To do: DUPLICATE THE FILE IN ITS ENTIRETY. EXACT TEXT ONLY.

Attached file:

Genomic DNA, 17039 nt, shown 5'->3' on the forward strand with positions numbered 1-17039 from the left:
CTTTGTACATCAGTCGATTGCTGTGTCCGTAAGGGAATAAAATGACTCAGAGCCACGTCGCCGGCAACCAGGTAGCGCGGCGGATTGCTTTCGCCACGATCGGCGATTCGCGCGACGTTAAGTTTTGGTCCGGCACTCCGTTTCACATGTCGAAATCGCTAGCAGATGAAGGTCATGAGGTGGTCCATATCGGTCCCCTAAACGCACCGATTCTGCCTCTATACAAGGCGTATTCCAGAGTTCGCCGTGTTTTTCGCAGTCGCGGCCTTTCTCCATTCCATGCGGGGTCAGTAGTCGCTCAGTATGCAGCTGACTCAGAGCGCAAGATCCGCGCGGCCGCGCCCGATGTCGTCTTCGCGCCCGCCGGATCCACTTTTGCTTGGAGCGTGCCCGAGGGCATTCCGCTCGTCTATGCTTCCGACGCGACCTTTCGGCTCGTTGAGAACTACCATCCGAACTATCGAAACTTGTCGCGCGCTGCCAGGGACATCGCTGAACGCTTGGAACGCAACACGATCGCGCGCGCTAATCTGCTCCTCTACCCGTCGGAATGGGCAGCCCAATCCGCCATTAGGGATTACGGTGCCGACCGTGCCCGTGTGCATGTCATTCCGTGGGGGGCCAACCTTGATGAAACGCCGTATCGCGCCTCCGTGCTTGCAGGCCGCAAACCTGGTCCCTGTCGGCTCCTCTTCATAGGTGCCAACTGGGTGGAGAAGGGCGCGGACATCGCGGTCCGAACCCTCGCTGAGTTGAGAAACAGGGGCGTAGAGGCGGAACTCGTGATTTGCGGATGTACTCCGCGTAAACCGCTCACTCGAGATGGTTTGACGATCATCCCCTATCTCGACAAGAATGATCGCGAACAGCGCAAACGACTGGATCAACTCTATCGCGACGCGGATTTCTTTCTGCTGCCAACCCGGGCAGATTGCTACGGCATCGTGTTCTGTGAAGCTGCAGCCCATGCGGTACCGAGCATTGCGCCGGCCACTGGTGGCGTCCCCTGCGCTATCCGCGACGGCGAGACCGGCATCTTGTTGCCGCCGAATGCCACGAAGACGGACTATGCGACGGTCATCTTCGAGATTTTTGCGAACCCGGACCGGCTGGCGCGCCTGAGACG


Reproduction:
Genomic DNA, 17039 nt, shown 5'->3' on the forward strand with positions numbered 1-17039 from the left:
CTTTGTACATCAGTCGATTGCTGTGTCCGTAAGGGAATAAAATGACTCAGAGCCACGTCGCCGGCAACCAGGTAGCGCGGCGGATTGCTTTCGCCACGATCGGCGATTCGCGCGACGTTAAGTTTTGGTCCGGCACTCCGTTTCACATGTCGAAATCGCTAGCAGATGAAGGTCATGAGGTGGTCCATATCGGTCCCCTAAACGCACCGATTCTGCCTCTATACAAGGCGTATTCCAGAGTTCGCCGTGTTTTTCGCAGTCGCGGCCTTTCTCCATTCCATGCGGGGTCAGTAGTCGCTCAGTATGCAGCTGACTCAGAGCGCAAGATCCGCGCGGCCGCGCCCGATGTCGTCTTCGCGCCCGCCGGATCCACTTTTGCTTGGAGCGTGCCCGAGGGCATTCCGCTCGTCTATGCTTCCGACGCGACCTTTCGGCTCGTTGAGAACTACCATCCGAACTATCGAAACTTGTCGCGCGCTGCCAGGGACATCGCTGAACGCTTGGAACGCAACACGATCGCGCGCGCTAATCTGCTCCTCTACCCGTCGGAATGGGCAGCCCAATCCGCCATTAGGGATTACGGTGCCGACCGTGCCCGTGTGCATGTCATTCCGTGGGGGGCCAACCTTGATGAAACGCCGTATCGCGCCTCCGTGCTTGCAGGCCGCAAACCTGGTCCCTGTCGGCTCCTCTTCATAGGTGCCAACTGGGTGGAGAAGGGCGCGGACATCGCGGTCCGAACCCTCGCTGAGTTGAGAAACAGGGGCGTAGAGGCGGAACTCGTGATTTGCGGATGTACTCCGCGTAAACCGCTCACTCGAGATGGTTTGACGATCATCCCCTATCTCGACAAGAATGATCGCGAACAGCGCAAACGACTGGATCAACTCTATCGCGACGCGGATTTCTTTCTGCTGCCAACCCGGGCAGATTGCTACGGCATCGTGTTCTGTGAAGCTGCAGCCCATGCGGTACCGAGCATTGCGCCGGCCACTGGTGGCGTCCCCTGCGCTATCCGCGACGGCGAGACCGGCATCTTGTTGCCGCCGAATGCCACGAAGACGGACTATGCGACGGTCATCTTCGAGATTTTTGCGAACCCGGACCGGCTGGCGCGCCTGAGACG